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Q In patients 18–65 years of age with cancer and psychological distress, is problem solving therapy (PST) effective for improving quality of life and reducing measures of pyschological stress.
Clinical impact ratings Mental health ★★★★☆☆☆ Oncology ★★★★★☆☆
randomised controlled trial.
Unclear allocation concealment.*
blinded (outcome assessors).*
Follow up period:
2 hospitals in Pennsylvania, USA.
150 patients 18–65 years of age with cancer and psychological distress who were able to identify a significant other (SO) person willing to participate in the study. Exclusion criteria included a known psychiatric disturbance before a diagnosis of cancer and mental retardation.
50 patients each were allocated to PST for the patient alone (PSTA), PST for the patient and a SO person (PSTSO), or waiting list control (WLC). PST comprised 10 weekly sessions of 1.5 hours each in which patients received training in rational problem soving skills, including how to better define and formulate the nature of problems, generate alternative solutions, select one to implement, and evaluate the outcome. Results in the abstract are based on outcomes assessed immediately after treatment because after this point, patients in the WLC group were offered either PSTA or PSTSO.
patients’ quality of life and psychological distress (2 scales rated by the clinician, 3 by the patients, and 1 each by the SO and physician).
Patient follow up:
88% (mean age 47 y, 67% women).
Improvement in overall quality of life and decrease in global psychological distress were greater in both the PSTA and PSTSO groups than in the WLC group (p values <0.01). More patients in the PST groups than in the WLC group achieved a clinically significant decrease in psychological distress (table).
In patients 18–65 years of age with cancer and psychological stress, problem solving therapy improved quality of life and reduced measures of pyschological distress.
The study by Nezu et al is important because not only does it provide data that further supports the benefits of PST already reported in other clinical populations but also uses robust study methods to show the potential for a psychological intervention to improve the lives of those affected by cancer related distress. Although many published studies evaluating the effect of psychological interventions on morbidity associated with cancer exist, many are fraught with methodological flaws.1 This high quality study constitutes a substantial improvement on many weaker studies in this area. Specific improvements include the fact that patients were followed up at 1 year and the use of inferential statistics, effect size, and ratings of clinical significance to examine the effect of the intervention. Outcome assessment using self report measures, clinician ratings, and ratings from an SO were included. The study also included measures to assess changes in problem solving, providing data suggesting that changes might be moderated by improvements in problem solving ability. Potential participants had to be able to name an SO, thus excluding people who may lack social support, a factor that is often associated with distress.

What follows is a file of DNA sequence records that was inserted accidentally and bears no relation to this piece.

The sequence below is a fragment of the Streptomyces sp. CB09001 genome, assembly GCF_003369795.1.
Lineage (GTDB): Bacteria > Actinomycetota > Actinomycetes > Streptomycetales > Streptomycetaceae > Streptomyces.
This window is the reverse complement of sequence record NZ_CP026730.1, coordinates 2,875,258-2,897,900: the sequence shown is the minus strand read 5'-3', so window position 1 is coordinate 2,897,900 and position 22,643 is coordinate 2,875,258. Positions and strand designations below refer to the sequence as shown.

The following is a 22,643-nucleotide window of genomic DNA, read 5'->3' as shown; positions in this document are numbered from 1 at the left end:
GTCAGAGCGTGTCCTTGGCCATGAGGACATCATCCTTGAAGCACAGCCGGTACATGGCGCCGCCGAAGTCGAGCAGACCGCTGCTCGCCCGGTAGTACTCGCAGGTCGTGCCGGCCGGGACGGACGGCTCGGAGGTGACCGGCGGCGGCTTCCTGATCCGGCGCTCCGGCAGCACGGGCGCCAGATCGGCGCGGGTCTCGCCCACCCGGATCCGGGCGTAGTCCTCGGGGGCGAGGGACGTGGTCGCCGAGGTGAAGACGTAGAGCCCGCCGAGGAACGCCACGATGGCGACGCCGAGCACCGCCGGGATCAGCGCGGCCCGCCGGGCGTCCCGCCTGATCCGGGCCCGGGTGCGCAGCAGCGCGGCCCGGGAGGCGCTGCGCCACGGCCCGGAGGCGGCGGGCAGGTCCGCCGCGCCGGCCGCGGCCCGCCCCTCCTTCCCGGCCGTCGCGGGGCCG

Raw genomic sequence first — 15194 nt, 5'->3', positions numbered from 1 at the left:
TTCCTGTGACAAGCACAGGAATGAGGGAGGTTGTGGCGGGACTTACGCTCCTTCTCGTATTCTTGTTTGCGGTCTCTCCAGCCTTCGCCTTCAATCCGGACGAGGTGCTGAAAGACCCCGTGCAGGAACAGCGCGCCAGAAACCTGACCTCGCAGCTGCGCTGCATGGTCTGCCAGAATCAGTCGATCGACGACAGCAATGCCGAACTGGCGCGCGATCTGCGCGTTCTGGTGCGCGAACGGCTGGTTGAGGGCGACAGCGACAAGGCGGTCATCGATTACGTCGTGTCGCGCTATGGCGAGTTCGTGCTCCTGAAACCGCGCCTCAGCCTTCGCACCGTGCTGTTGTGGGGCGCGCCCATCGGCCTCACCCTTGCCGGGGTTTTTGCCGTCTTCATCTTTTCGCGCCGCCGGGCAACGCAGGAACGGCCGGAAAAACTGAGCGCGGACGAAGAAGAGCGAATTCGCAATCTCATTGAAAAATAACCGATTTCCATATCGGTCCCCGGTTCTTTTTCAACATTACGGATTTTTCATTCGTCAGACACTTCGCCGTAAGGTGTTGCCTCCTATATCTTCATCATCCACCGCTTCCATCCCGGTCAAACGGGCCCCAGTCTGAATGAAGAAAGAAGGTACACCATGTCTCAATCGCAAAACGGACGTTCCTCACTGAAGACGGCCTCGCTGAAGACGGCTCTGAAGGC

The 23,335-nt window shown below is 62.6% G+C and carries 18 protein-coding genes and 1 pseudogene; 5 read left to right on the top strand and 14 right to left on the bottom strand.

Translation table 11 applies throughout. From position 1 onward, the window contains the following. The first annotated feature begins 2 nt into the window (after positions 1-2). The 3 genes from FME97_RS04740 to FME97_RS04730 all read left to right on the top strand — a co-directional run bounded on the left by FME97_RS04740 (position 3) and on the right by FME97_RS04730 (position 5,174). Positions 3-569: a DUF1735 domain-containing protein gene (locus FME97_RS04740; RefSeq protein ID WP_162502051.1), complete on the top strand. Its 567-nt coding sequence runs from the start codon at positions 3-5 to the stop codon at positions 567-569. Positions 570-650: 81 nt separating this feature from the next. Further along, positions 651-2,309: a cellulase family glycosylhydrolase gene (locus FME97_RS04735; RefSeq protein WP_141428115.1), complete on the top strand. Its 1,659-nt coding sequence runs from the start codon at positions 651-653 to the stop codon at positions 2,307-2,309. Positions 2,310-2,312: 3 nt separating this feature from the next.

Although the benefits of supportive and psychological care interventions are well established, few patients with cancer receive these as part of routine care.2 The challenge now for those involved in the delivery of health care is how to ensure that patients access these interventions and that clinicians are properly trained to deliver psychological therapies such as PST to people with cancer who may benefit. Finally, it will be important to evaluate PST within a clinical effectiveness paradigm, chosen to reflect a wide range of clinical, sociodemographic, and psychological characteristics of patients.